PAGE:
Iberian era brought to life through art
Issued: Wed, 09 Nov 2011 14:22:00 GMT
A new undergraduate course at the University of Glasgow will bring students into contact with one of the best collections of Iberian art outside of Spain or Portugal.
The course, Golden Age Iberia in Glasgow, covers the period from 1580-1640 when Spain and Portugal were joined as one country and marks a period when art and literature flourished.
The collection of Iberian art was amassed by the pioneering Scottish art historian and collector Sir William Stirling Maxwell, who also built up one of the most impressive libraries during the nineteenth century. Many of the paintings now hang in Pollok House in Glasgow. The House and much of its contents were given to the City of Glasgow by Sir William’s granddaughter, Dame Anne Maxwell Macdonald in 1966.
Sir William Stirling Maxwell had close links to the University of Glasgow as its Chancellor from 1875 to 1878. He also donated money for the present main University building at Gilmorehill. As a Member of Parliament he campaigned vigorously for the reform of university education in the United Kingdom and was in favour of university education for women.
In a unique approach to teaching, students spend part of their time visiting Pollok House and experiencing the art first hand. They participate in walking seminars, guided and taught by the course lecturers from both History of Art and Hispanic Studies. There will also be classes delivered within Special Collections at Glasgow University Library where Sir William Stirling Maxwell’s unrivalled collection of emblem and festival books are held.
The course is a collaboration between the School of Modern Languages and the School of Culture and Creative Arts (University of Glasgow), Pollok House, Glasgow Museums (part of Glasgow Life) and the National Trust of Scotland.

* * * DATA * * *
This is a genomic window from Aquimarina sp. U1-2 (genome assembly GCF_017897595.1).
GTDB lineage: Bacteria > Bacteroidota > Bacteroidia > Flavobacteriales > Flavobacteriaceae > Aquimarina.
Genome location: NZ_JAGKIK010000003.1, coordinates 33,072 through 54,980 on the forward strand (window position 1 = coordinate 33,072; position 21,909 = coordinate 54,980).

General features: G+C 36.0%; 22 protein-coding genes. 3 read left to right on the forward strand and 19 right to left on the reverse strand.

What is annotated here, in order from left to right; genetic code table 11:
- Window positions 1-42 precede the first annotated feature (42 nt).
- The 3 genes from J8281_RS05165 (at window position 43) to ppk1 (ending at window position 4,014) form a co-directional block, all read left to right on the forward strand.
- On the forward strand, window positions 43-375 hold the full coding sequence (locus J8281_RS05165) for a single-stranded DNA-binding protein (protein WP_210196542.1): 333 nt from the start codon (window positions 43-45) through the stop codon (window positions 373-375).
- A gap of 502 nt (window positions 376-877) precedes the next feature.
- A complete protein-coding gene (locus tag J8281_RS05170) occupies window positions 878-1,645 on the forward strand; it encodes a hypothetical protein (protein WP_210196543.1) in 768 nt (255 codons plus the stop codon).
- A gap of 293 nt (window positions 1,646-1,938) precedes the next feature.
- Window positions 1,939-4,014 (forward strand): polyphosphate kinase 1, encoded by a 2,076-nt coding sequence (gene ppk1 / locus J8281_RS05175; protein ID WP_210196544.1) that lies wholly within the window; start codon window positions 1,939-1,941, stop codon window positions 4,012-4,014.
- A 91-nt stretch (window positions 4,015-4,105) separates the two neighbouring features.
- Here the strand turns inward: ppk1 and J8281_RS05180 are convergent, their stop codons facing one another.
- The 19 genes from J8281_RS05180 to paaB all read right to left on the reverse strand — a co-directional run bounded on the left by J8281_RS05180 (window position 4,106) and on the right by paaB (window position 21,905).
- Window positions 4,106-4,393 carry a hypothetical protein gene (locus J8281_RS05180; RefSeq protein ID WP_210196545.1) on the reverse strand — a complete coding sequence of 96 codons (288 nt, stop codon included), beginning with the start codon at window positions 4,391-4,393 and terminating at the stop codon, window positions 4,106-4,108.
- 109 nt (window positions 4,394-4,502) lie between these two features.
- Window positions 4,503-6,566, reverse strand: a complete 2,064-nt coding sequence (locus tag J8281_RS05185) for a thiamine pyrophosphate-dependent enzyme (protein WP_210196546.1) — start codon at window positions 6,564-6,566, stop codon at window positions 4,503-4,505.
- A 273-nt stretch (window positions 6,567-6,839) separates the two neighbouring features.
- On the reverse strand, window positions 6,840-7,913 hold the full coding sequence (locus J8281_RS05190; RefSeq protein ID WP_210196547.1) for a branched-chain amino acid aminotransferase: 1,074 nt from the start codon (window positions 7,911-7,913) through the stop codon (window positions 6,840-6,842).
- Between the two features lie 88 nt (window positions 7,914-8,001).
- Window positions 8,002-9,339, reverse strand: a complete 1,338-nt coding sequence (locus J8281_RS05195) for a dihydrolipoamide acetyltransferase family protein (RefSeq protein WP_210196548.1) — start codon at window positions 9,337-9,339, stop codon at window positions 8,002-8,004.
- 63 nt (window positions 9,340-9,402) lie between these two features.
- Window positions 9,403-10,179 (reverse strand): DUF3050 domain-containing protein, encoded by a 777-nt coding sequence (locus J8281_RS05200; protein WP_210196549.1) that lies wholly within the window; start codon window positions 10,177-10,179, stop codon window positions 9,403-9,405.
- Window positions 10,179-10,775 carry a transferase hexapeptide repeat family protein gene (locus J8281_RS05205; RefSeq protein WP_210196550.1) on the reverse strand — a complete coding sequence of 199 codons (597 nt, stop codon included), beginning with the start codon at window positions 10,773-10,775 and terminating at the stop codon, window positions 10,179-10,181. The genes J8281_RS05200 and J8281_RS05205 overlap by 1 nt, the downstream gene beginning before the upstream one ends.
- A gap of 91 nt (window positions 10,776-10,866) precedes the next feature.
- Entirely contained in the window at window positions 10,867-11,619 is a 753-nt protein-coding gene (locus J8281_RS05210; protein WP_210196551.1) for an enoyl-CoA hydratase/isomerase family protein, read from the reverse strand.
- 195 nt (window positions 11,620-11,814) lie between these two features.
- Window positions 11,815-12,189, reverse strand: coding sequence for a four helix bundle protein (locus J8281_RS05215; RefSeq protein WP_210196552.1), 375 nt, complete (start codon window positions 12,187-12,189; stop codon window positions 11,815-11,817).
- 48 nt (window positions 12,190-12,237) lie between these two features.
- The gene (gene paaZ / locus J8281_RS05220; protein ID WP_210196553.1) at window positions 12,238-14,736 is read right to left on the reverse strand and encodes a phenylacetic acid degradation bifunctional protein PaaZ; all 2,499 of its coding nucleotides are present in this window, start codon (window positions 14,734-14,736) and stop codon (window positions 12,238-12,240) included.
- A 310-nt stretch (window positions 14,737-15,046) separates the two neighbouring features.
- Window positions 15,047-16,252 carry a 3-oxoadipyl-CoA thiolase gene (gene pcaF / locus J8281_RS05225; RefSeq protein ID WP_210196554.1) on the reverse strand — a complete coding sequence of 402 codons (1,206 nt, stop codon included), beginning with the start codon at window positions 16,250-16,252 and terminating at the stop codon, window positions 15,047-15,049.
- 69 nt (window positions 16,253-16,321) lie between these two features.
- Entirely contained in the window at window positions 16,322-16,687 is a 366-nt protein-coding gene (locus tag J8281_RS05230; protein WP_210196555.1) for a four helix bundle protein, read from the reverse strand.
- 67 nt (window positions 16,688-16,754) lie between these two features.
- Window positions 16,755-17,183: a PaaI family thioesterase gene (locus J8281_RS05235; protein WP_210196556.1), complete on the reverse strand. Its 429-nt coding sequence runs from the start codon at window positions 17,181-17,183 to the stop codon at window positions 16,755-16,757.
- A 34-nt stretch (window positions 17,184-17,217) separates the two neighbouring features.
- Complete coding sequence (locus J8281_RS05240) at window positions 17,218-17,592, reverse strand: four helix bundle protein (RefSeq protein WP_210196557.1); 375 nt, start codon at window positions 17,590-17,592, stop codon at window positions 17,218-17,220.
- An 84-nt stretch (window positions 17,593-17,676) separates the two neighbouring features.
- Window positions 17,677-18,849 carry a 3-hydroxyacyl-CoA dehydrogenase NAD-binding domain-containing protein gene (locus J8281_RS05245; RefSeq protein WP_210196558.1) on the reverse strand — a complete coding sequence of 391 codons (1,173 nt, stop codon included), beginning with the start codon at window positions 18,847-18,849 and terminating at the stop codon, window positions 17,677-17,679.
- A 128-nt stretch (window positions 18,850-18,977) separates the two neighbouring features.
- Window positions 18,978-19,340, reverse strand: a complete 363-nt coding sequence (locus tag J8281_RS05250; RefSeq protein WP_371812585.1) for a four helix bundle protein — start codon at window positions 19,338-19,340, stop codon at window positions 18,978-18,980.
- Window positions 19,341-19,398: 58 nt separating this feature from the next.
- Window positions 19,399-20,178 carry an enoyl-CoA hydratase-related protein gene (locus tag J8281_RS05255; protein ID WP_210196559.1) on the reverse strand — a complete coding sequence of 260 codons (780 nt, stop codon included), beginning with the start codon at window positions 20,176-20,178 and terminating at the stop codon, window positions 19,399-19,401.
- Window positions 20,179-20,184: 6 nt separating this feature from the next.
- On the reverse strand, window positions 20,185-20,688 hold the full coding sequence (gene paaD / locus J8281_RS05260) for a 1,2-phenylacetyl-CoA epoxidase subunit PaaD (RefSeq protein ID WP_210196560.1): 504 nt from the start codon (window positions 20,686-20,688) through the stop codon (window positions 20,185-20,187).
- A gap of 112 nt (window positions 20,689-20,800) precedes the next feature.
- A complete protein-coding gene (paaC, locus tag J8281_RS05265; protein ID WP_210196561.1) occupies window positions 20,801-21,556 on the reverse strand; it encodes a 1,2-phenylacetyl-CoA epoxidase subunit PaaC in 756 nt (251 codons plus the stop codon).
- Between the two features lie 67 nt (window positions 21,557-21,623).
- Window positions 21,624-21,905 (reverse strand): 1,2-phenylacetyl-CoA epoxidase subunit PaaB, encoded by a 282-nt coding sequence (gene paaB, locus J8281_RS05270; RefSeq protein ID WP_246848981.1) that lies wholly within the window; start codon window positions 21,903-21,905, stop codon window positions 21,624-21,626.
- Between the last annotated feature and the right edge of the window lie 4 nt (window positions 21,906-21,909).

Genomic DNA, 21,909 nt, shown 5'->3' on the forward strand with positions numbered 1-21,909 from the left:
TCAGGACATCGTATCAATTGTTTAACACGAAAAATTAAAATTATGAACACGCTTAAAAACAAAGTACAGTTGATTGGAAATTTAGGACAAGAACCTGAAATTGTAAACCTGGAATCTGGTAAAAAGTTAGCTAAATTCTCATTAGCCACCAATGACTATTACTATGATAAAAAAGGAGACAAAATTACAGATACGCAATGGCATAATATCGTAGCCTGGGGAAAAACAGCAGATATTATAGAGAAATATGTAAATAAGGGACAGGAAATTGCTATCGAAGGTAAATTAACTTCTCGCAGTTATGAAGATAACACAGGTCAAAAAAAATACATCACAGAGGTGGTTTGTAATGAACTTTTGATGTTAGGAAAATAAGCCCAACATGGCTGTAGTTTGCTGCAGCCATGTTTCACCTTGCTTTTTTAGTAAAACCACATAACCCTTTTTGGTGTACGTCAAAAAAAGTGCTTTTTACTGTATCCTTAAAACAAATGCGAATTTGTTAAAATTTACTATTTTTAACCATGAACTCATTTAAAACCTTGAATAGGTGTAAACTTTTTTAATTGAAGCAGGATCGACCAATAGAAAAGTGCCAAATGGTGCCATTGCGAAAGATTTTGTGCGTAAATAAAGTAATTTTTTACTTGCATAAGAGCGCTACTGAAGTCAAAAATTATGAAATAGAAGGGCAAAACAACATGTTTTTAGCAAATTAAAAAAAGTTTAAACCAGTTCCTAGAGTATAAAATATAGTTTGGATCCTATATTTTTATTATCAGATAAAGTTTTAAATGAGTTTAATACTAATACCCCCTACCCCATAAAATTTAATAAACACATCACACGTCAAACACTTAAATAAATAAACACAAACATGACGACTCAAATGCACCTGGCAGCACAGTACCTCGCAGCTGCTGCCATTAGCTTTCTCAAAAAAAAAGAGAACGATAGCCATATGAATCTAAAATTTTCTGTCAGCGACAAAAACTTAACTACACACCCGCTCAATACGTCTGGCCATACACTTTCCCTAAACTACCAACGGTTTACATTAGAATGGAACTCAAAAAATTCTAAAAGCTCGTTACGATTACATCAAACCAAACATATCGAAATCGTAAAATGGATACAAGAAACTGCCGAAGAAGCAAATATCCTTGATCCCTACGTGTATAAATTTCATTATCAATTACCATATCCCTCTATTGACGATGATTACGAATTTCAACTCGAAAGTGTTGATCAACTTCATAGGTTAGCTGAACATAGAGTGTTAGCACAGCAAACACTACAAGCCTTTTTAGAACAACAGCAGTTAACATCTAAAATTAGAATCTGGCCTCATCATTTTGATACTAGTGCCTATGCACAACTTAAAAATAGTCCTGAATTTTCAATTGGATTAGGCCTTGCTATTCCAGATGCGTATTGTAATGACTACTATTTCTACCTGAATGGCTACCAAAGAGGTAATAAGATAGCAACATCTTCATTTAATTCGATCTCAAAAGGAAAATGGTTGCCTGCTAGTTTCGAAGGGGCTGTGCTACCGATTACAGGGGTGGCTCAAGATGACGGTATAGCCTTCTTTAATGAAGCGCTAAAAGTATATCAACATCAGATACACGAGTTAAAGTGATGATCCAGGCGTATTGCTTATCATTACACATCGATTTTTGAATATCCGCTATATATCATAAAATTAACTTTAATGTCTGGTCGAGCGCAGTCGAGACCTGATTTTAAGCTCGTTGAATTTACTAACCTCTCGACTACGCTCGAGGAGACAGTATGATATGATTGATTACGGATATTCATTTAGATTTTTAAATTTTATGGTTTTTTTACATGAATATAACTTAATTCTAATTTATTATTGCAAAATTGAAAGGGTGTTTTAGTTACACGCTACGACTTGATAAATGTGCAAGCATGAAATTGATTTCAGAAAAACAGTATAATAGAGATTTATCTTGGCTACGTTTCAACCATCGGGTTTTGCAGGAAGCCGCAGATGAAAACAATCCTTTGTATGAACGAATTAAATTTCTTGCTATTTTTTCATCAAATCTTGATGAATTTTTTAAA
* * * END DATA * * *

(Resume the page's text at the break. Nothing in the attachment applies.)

Dr Luis Gomes, Hispanic Studies (Portuguese) said “Spanish and Iberian Golden Age art is not studied much in the UK, with the exception of London. This course and brings to life this rich period in history. The benefits of seeing the art in close proximity provides students with a unique opportunity to explore this rich era of Iberian art and literature.”
Dr. Anne Holloway, Lecturer in Hispanic Studies (Spanish) said “Despite recent high profile exhibitions (The Sacred Made Real, National Gallery, London, October 2009 – January 2010), the art of the Spanish Golden Age is still somewhat neglected on university courses, an imbalance that this course also addresses with invited guest speakers, such as Edward Payne, one of the contributors to an exhibition of Spanish drawings. Many of the drawings featured were formerly in the Stirling Maxwell Collection, which is currently at the Courtauld Institute Gallery in London (The Spanish Line: Drawings from Ribera to Picasso, Courtauld Institute, London, October 2011 – January 2012).”
Dr Hilary Macartney, Project Director of the Stirling Maxwell Research Project, said “Students have a unique opportunity to engage directly with the works of art in Pollok House, and to start to understand their rich interrelationship with the literature of the period, just as Sir William Stirling Maxwell so clearly did.
For more information contact Cara MacDowall in the University of Glasgow Media Relations Office on 0141 330 3535; 07875 203387 or email firstname.lastname@example.org